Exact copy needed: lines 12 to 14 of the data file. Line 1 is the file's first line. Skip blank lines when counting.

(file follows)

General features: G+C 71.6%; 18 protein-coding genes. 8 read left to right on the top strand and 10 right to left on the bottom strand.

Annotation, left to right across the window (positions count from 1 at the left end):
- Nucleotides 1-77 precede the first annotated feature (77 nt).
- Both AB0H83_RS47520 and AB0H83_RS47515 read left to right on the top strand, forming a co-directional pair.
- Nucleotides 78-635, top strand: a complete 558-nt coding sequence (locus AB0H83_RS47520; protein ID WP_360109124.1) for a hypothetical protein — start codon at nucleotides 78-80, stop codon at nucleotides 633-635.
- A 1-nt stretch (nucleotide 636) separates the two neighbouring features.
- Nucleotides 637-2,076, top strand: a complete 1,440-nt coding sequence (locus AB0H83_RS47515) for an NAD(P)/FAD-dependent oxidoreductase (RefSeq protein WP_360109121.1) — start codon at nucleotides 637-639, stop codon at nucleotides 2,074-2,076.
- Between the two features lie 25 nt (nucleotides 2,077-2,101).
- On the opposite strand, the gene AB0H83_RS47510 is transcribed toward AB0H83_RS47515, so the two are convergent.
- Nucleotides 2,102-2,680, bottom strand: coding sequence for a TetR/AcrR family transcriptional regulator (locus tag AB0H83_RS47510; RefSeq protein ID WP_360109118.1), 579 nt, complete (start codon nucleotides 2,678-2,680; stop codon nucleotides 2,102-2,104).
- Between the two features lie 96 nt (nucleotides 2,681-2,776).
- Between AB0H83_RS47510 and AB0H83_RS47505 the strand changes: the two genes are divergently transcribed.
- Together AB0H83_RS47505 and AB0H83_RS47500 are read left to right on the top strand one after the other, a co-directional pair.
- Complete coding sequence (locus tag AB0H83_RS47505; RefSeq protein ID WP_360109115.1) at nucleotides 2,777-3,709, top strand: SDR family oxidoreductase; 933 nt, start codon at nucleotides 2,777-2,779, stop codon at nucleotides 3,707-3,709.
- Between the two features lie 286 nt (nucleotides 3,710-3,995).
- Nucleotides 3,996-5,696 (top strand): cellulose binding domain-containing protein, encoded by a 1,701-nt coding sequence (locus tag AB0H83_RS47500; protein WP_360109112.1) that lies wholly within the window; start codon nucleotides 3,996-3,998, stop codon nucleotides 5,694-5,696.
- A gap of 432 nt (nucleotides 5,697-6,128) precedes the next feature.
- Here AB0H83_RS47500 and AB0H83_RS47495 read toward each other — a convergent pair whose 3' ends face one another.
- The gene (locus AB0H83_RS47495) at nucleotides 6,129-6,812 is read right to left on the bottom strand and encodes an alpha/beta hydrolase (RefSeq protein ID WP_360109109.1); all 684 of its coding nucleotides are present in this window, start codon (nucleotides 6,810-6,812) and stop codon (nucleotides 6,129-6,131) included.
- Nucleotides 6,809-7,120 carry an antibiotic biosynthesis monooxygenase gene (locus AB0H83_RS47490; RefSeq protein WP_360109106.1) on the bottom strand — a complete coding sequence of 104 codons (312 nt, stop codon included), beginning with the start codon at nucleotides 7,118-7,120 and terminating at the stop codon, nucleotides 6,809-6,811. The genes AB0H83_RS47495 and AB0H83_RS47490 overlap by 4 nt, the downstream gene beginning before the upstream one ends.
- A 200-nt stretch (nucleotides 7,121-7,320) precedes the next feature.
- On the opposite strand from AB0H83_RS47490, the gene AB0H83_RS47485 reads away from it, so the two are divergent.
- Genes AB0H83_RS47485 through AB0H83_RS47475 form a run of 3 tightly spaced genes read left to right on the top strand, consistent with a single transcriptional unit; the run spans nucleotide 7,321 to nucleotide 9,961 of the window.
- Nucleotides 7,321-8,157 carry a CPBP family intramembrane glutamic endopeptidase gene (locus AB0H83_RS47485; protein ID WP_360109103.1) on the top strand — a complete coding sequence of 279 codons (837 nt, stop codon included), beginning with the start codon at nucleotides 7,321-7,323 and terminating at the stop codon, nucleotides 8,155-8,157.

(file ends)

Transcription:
- Between AB0H83_RS47510 and AB0H83_RS47505 the strand changes: the two genes are divergently transcribed.
- Together AB0H83_RS47505 and AB0H83_RS47500 are read left to right on the top strand one after the other, a co-directional pair.
- Complete coding sequence (locus tag AB0H83_RS47505; RefSeq protein ID WP_360109115.1) at nucleotides 2,777-3,709, top strand: SDR family oxidoreductase; 933 nt, start codon at nucleotides 2,777-2,779, stop codon at nucleotides 3,707-3,709.